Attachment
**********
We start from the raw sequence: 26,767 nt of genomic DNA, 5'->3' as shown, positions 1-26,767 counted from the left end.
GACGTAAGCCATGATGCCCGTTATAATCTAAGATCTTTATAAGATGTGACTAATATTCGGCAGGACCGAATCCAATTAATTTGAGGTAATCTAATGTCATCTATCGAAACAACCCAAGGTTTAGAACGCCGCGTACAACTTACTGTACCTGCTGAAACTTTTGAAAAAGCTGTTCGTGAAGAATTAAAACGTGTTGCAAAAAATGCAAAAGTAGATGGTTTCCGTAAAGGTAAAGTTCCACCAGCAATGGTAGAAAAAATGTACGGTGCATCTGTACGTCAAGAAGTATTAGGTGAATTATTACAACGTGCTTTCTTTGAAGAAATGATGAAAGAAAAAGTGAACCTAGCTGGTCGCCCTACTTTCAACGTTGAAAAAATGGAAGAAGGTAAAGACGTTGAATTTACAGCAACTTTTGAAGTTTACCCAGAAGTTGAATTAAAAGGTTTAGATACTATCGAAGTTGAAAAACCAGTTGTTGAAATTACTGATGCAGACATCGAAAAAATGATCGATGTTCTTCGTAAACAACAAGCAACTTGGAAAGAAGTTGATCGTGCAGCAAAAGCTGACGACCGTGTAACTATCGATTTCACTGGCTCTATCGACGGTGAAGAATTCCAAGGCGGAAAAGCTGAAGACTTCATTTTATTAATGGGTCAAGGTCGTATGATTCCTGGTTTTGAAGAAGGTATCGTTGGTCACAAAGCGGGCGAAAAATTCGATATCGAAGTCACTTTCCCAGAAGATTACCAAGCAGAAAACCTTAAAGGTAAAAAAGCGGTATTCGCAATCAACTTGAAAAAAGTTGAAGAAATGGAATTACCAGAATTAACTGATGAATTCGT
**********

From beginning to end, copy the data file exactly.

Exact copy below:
We start from the raw sequence: 26,767 nt of genomic DNA, 5'->3' as shown, positions 1-26,767 counted from the left end.
GACGTAAGCCATGATGCCCGTTATAATCTAAGATCTTTATAAGATGTGACTAATATTCGGCAGGACCGAATCCAATTAATTTGAGGTAATCTAATGTCATCTATCGAAACAACCCAAGGTTTAGAACGCCGCGTACAACTTACTGTACCTGCTGAAACTTTTGAAAAAGCTGTTCGTGAAGAATTAAAACGTGTTGCAAAAAATGCAAAAGTAGATGGTTTCCGTAAAGGTAAAGTTCCACCAGCAATGGTAGAAAAAATGTACGGTGCATCTGTACGTCAAGAAGTATTAGGTGAATTATTACAACGTGCTTTCTTTGAAGAAATGATGAAAGAAAAAGTGAACCTAGCTGGTCGCCCTACTTTCAACGTTGAAAAAATGGAAGAAGGTAAAGACGTTGAATTTACAGCAACTTTTGAAGTTTACCCAGAAGTTGAATTAAAAGGTTTAGATACTATCGAAGTTGAAAAACCAGTTGTTGAAATTACTGATGCAGACATCGAAAAAATGATCGATGTTCTTCGTAAACAACAAGCAACTTGGAAAGAAGTTGATCGTGCAGCAAAAGCTGACGACCGTGTAACTATCGATTTCACTGGCTCTATCGACGGTGAAGAATTCCAAGGCGGAAAAGCTGAAGACTTCATTTTATTAATGGGTCAAGGTCGTATGATTCCTGGTTTTGAAGAAGGTATCGTTGGTCACAAAGCGGGCGAAAAATTCGATATCGAAGTCACTTTCCCAGAAGATTACCAAGCAGAAAACCTTAAAGGTAAAAAAGCGGTATTCGCAATCAACTTGAAAAAAGTTGAAGAAATGGAATTACCAGAATTAACTGATGAATTCGT